Factory safety checklist

Updated February 21, 2017

Factories can be filled with dangers, from heavy machinery to the smallest spills and tripping hazards. With a few pre-emptive precautions and an alert mind, workers can minimise workplace hazards and enjoy a safe work environment. Here are a few simple and effective precautions you can take to increase your safety while working in a factory.

Inspect the Work Area

Know the location of the kill switch for any partially or fully automated machinery. Examine the floor and other surfaces for debris that could trip you or a co-worker, or could get stuck between moving parts of a machine. Ensure a clear line of sight between workstations whenever possible and avoid blocking access to and from all workstations. Know the location of emergency exits and first aid kits, and check them periodically to ensure that they are functional. Also look for objects that are stacked unsafely and pose a risk of falling or crushing.

Inspect Personal Safety Equipment

When working with moving machinery, avoid wearing loose sleeves and tuck in long shirts to avoid getting them caught in the machines. Wear long hair in a ponytail or braid, or tuck it under the collar of a shirt to keep it safe from entanglement. When necessary, wear eye, ear and head protection at all times while working. If wearing gloves, avoid any that are so thick they limit finger movement and dexterity. Do not become distracted or compromise your awareness by using iPods or other personal entertainment devices while working.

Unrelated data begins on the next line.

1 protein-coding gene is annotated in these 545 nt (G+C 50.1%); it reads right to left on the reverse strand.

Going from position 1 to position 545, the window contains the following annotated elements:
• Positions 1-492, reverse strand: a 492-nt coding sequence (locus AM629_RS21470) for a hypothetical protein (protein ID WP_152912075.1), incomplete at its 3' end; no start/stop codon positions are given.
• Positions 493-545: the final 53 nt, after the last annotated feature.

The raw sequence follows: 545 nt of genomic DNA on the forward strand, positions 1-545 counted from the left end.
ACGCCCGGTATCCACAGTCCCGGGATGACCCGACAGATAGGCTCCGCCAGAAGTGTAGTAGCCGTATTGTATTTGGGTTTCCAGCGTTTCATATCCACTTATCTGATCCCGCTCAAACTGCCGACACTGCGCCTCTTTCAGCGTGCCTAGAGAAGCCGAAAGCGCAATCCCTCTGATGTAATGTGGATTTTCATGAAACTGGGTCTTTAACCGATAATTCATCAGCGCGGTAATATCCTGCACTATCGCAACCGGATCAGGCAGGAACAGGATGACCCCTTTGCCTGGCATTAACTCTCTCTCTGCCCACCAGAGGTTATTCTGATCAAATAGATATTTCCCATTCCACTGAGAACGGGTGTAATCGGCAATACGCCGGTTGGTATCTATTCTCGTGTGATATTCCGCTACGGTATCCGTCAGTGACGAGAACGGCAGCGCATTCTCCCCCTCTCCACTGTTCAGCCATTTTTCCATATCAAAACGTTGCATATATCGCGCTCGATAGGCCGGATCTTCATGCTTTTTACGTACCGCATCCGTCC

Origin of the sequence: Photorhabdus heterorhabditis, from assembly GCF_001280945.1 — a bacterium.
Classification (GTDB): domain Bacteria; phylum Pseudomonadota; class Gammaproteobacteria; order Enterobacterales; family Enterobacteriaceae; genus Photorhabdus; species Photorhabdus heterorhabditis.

Inspect the Machinery

Make a thorough inspection of all machinery before using it, including forklifts, machining equipment, presses and assembly equipment. Look for any loose or worn parts that could come off and pose a danger during operation. Check the equipment's power supply, hydraulic fluid and lubricant levels to be sure they are all in optimal operating range.

Communicate With Others

Be attentive to the needs and activities of others working around you. Pay attention to the tasks and routines being performed, noting the paths that both people and vehicles frequently use when moving through the factory. If a co-worker seems to need aid or attention, stop what you are doing and ensure that their needs are seen to. If you are injured or compromised while working, make sure that others know you need assistance.

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About the Author

Rob Callahan lives in Minneapolis, where he covers style, culture and the arts for Vita.MN and "l'├ętoile Magazine." His work has earned awards in the fields of journalism, social media and the arts. Callahan graduated from Saint Cloud State University in 2001 with a Bachelor's degree in philosophy.